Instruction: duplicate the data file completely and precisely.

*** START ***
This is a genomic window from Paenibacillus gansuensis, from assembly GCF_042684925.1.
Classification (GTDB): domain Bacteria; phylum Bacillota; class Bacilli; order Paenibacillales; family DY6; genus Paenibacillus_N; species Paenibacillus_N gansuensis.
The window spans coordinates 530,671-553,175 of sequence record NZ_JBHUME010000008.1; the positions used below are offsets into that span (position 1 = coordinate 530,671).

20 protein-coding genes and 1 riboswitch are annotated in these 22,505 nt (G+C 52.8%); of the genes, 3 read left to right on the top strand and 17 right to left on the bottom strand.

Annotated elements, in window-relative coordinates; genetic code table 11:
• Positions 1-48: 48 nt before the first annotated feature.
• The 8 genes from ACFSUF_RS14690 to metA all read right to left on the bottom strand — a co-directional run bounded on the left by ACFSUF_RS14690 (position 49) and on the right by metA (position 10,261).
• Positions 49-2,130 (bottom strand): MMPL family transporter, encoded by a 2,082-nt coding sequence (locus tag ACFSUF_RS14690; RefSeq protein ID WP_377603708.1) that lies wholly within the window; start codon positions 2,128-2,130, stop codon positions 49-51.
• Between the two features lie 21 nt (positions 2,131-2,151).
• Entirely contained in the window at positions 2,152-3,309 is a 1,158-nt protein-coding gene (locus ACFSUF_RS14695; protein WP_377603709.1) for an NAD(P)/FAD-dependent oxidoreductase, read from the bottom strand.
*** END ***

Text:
This is a genomic window from Paenibacillus gansuensis, from assembly GCF_042684925.1.
Classification (GTDB): domain Bacteria; phylum Bacillota; class Bacilli; order Paenibacillales; family DY6; genus Paenibacillus_N; species Paenibacillus_N gansuensis.
The window spans coordinates 530,671-553,175 of sequence record NZ_JBHUME010000008.1; the positions used below are offsets into that span (position 1 = coordinate 530,671).

20 protein-coding genes and 1 riboswitch are annotated in these 22,505 nt (G+C 52.8%); of the genes, 3 read left to right on the top strand and 17 right to left on the bottom strand.

Annotated elements, in window-relative coordinates; genetic code table 11:
• Positions 1-48: 48 nt before the first annotated feature.
• The 8 genes from ACFSUF_RS14690 to metA all read right to left on the bottom strand — a co-directional run bounded on the left by ACFSUF_RS14690 (position 49) and on the right by metA (position 10,261).
• Positions 49-2,130 (bottom strand): MMPL family transporter, encoded by a 2,082-nt coding sequence (locus tag ACFSUF_RS14690; RefSeq protein ID WP_377603708.1) that lies wholly within the window; start codon positions 2,128-2,130, stop codon positions 49-51.
• Between the two features lie 21 nt (positions 2,131-2,151).
• Entirely contained in the window at positions 2,152-3,309 is a 1,158-nt protein-coding gene (locus ACFSUF_RS14695; protein WP_377603709.1) for an NAD(P)/FAD-dependent oxidoreductase, read from the bottom strand.